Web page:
This will make a lot of cooks unhappy

“After testing gas ranges and finding elevated levels of nitrogen gases, Consumer Reports strongly advised people to consider buying electric ranges rather than gas.”

Oh no! Nitrogen, a totally inert gas that makes up 78% of the air we breathe!


I’d prefer to see a building requirement to vent a kitchen with a gas range to the outside. Most vent manufacturers recommend it anyway. I’ve always preferred cooking with gas.


The concern isn’t nitrogen, it’s nitrous oxide.

A study showed that ducted vents are used only 25-40% of the time. It seems to me that the solution would be requiring a larger ducted hood vent with a heat activated switch. This would increase what they call the Pollutant Capture Efficiency.

There is supposed to be an upcoming public input on the issue but I haven’t heard how and when.

Do others recommend ducted vents when gas ranges are present with only a recirc vent?


I don’t recall ever seeing a gas range with a recirculating vent/hood (microwave) installed above it.
Either it has a proper external venting hood, or (if a window), nothing at all.


My parents both lived into their 90s with gas ranges all of their lives. Must be really dangerous. Correction: My father was born in 1914 and may very well have been fed from a coal stove in childhood.

Think of the back story. This is another ploy to reduce natural gas use as they prepare to prevent its use entirely.


I do not. But this article expands a bit more on the health risks.

A simpler solution in my opinion is to change code to require ventilation to the exterior when a gas stove is installed. In fact, you could even link the stove burner controls to the fan. Banning the stoves outright sounds more political than practical.


I’ve got a gas stove with a microwave oven installed over it with a recirculating vent. Sorry, not getting rid of it, my gas furnace, gas WH, gas fireplace, or my gas dryer.


She must have had a gas stove. Proves her own point.


According to a local appliance tech/installer, the recirculating vent hoods do the job. I don’t understand how though. There is also a minimal requirement for venting based on the btu of the stove.

Something to think about, a little off subject but related. Can we have too many forced air vents?

Todays homes are built so tight, imagine the negative indoor pressure created if the exterior hood vent is on high, two or three bathroom vents are on, and the cloths dryer is running. If conditions are right, not only could these appliances not be venting properly, but they could be pulling air in through a say a gas fireplace vent.

Personally I like gas appliance, and until something more efficient, cleaner, and economically viable comes along, I’m not planning on changing a thing.


That’s because they don’t. Recirculating vent screens only filter out grease and airborne particles.

With proper ventilation, gas ranges should not an issue. The problem is that ventilation is only used 25-40% of the time and not all ventilation is ducted to the outside.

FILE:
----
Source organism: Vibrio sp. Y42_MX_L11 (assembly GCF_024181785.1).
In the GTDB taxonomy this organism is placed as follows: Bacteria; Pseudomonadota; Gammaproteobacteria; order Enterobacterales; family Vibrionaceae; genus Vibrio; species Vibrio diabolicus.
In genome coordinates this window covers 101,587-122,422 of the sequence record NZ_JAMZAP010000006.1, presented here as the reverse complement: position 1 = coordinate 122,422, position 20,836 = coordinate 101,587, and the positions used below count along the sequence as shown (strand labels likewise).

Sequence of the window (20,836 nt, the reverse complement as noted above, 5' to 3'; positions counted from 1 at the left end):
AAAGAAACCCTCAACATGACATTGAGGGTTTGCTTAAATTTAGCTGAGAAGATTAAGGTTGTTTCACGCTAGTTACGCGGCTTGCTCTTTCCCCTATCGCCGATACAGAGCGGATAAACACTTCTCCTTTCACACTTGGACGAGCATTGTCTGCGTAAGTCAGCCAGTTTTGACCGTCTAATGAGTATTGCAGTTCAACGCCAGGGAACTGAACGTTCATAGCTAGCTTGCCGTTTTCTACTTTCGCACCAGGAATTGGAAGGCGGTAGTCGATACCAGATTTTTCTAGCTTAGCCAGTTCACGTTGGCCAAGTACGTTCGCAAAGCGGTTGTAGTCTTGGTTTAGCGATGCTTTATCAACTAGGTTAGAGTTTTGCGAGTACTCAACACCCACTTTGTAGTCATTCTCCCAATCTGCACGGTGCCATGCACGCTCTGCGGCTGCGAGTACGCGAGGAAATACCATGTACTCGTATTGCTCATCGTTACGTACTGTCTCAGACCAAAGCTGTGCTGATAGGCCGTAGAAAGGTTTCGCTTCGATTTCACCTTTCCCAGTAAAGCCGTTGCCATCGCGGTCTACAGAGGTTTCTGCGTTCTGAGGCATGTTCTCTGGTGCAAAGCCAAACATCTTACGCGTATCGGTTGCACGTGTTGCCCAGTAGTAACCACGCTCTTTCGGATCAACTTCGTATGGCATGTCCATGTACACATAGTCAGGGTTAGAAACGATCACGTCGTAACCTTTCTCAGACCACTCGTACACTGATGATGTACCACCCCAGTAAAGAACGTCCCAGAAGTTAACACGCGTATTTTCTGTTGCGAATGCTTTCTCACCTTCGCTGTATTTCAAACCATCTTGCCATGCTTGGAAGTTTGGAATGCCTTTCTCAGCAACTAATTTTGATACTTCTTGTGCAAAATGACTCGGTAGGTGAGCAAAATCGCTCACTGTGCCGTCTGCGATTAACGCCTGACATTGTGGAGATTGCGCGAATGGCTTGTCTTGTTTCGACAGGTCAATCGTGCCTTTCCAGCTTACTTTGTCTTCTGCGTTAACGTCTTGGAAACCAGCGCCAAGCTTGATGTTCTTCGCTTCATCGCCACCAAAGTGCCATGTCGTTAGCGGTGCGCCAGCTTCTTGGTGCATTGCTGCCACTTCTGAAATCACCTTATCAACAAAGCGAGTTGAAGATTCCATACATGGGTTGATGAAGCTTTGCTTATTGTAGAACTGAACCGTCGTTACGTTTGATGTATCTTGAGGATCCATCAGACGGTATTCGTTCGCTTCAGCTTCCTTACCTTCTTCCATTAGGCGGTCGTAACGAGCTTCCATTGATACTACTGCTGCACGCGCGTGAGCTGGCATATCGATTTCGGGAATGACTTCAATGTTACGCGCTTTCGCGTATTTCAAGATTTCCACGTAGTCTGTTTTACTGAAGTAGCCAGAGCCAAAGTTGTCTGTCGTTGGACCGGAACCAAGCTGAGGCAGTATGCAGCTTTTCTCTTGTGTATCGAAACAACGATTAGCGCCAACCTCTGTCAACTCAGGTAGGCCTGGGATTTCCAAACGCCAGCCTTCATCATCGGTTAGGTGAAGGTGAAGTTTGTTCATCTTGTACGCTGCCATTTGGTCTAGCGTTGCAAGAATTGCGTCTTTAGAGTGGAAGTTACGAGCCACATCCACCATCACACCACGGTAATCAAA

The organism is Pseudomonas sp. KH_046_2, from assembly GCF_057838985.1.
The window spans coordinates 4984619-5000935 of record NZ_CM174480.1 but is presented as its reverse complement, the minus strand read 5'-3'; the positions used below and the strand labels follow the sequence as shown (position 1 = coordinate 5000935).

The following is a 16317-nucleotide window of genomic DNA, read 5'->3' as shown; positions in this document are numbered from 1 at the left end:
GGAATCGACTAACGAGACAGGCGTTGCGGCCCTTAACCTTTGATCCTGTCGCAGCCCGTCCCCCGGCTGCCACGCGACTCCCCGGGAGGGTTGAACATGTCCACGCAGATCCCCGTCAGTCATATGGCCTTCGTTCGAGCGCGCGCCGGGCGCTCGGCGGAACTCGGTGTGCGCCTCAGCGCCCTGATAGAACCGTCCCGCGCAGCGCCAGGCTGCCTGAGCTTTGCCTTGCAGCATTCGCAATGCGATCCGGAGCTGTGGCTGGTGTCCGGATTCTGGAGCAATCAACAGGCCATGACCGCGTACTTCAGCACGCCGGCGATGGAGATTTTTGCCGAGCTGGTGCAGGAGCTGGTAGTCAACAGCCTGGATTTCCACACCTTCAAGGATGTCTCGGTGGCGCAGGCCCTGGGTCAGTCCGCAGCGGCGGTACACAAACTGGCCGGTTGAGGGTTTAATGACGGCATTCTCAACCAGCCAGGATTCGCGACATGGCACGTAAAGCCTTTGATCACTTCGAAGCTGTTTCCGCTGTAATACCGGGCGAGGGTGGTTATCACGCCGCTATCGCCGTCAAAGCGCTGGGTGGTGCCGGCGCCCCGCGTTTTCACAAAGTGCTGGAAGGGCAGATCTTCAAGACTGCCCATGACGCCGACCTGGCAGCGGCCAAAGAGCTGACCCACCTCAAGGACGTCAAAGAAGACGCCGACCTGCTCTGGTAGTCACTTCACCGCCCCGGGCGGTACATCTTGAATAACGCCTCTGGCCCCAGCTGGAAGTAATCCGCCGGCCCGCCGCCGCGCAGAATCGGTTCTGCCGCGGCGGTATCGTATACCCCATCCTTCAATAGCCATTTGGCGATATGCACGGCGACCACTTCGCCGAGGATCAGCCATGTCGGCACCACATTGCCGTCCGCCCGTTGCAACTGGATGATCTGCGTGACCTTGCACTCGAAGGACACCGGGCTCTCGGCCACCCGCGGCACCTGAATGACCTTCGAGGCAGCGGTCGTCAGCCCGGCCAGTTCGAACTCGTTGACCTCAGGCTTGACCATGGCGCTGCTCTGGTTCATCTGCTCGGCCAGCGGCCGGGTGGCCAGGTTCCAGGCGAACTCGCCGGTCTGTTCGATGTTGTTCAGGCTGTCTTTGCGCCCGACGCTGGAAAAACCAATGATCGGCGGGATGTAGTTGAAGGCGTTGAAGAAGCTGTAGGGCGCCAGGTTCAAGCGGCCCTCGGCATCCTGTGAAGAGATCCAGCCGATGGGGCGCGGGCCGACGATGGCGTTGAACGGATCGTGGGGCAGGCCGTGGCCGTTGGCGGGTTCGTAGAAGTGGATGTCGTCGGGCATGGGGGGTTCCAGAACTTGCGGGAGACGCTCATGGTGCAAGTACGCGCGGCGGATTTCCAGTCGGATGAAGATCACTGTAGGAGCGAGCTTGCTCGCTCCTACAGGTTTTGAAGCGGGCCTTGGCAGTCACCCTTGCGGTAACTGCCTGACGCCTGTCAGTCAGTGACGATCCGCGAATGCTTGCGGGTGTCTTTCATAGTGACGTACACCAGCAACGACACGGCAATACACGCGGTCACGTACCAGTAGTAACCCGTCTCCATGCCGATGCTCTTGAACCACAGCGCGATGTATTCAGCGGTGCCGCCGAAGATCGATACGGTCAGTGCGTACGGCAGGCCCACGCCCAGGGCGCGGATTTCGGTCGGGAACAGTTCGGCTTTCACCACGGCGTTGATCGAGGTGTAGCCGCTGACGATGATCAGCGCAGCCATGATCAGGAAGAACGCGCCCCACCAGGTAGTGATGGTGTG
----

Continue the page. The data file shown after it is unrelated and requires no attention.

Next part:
This would be a great opportunity for the largest Home Inspector trade association to be the voice of 30,000 members and countless non-member Home Inspectors. InterNachi could use this time that CPSC is allowing for public input to influence a decision. @gromicko

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I know that gas stoves are the issue at hand, but what about ventless gas fireplaces? :thinking:


That’s already been addressed in my state, and I imagine a few other cold-weather states. Scroll to the bottom of the PDF to see MN’s amendment…


The last two houses I owned has ventless fireplaces. We loved them. We want to install one in our current house, but they’re getting more difficult to find. My local Menards do not even carry them anymore. Some states have banned them.

When I find one in a home that I’m inspecting, I let the client know that it’s a ventless type and make a general recommendation to follow the manufacturer’s instructions, which usually includes the recommendation to ventilate the room.

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The ventless gas fireplaces, wall heaters all instruct opening a window slightly for proper operation. They also produce copious quantities of water vapor; another reason for ventilation. I’ve lived in, owned older homes with plenty of energy transfer (heat loss in todays jargon). Well insulated homes come at a price. Proper ventilation is a must.


MN has banned them in occupancies/dwellings. Oddly enough my local Menards still carries them on hand. I usually see them in garages. Some people use the smaller ones for ice fishing houses.

Edit: these aren’t really ventless “fireplaces” per se, but the idea is the same.

The second item in your screen shot is literally in my wish list for my enclosed front porch.

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Wow, thanks for posting that.

Eevery time I’ve ever tested on these I have to open the windows to air out the fumes.

In the past I have always told my clients that have these ventless systems to be sure to install CO detectors near by, now I’ll mention this to them.


Recirculating microwaves are very common above gas stoves in my part of SC. Very rarely see ventless fireplaces installed in new construction, almost all direct vent.

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